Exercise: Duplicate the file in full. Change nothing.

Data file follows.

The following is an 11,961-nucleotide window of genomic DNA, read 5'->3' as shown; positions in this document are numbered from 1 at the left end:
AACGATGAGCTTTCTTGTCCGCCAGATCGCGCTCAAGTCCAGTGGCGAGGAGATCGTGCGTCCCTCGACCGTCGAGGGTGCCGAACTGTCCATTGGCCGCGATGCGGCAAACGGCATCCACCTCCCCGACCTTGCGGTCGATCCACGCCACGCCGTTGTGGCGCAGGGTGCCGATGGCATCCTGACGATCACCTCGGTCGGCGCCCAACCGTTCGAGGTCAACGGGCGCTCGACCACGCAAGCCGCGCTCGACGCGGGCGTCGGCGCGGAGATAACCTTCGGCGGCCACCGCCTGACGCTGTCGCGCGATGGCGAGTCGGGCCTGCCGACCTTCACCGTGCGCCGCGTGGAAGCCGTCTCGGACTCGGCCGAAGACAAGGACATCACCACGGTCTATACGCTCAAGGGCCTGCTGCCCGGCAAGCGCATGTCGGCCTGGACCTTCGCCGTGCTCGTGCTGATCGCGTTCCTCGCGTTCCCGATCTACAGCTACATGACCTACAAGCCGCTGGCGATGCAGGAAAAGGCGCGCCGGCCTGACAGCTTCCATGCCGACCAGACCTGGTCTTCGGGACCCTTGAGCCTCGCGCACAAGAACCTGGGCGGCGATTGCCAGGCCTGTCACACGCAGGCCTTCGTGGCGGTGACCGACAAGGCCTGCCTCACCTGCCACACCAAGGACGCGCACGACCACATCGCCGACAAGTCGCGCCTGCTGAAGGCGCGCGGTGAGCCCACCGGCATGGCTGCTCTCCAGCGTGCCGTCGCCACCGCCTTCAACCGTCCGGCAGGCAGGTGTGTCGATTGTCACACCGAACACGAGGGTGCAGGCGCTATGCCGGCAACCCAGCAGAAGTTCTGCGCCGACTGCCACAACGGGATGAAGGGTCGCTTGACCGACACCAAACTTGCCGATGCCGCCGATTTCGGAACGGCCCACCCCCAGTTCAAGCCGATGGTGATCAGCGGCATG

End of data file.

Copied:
The following is an 11,961-nucleotide window of genomic DNA, read 5'->3' as shown; positions in this document are numbered from 1 at the left end:
AACGATGAGCTTTCTTGTCCGCCAGATCGCGCTCAAGTCCAGTGGCGAGGAGATCGTGCGTCCCTCGACCGTCGAGGGTGCCGAACTGTCCATTGGCCGCGATGCGGCAAACGGCATCCACCTCCCCGACCTTGCGGTCGATCCACGCCACGCCGTTGTGGCGCAGGGTGCCGATGGCATCCTGACGATCACCTCGGTCGGCGCCCAACCGTTCGAGGTCAACGGGCGCTCGACCACGCAAGCCGCGCTCGACGCGGGCGTCGGCGCGGAGATAACCTTCGGCGGCCACCGCCTGACGCTGTCGCGCGATGGCGAGTCGGGCCTGCCGACCTTCACCGTGCGCCGCGTGGAAGCCGTCTCGGACTCGGCCGAAGACAAGGACATCACCACGGTCTATACGCTCAAGGGCCTGCTGCCCGGCAAGCGCATGTCGGCCTGGACCTTCGCCGTGCTCGTGCTGATCGCGTTCCTCGCGTTCCCGATCTACAGCTACATGACCTACAAGCCGCTGGCGATGCAGGAAAAGGCGCGCCGGCCTGACAGCTTCCATGCCGACCAGACCTGGTCTTCGGGACCCTTGAGCCTCGCGCACAAGAACCTGGGCGGCGATTGCCAGGCCTGTCACACGCAGGCCTTCGTGGCGGTGACCGACAAGGCCTGCCTCACCTGCCACACCAAGGACGCGCACGACCACATCGCCGACAAGTCGCGCCTGCTGAAGGCGCGCGGTGAGCCCACCGGCATGGCTGCTCTCCAGCGTGCCGTCGCCACCGCCTTCAACCGTCCGGCAGGCAGGTGTGTCGATTGTCACACCGAACACGAGGGTGCAGGCGCTATGCCGGCAACCCAGCAGAAGTTCTGCGCCGACTGCCACAACGGGATGAAGGGTCGCTTGACCGACACCAAACTTGCCGATGCCGCCGATTTCGGAACGGCCCACCCCCAGTTCAAGCCGATGGTGATCAGCGGCATG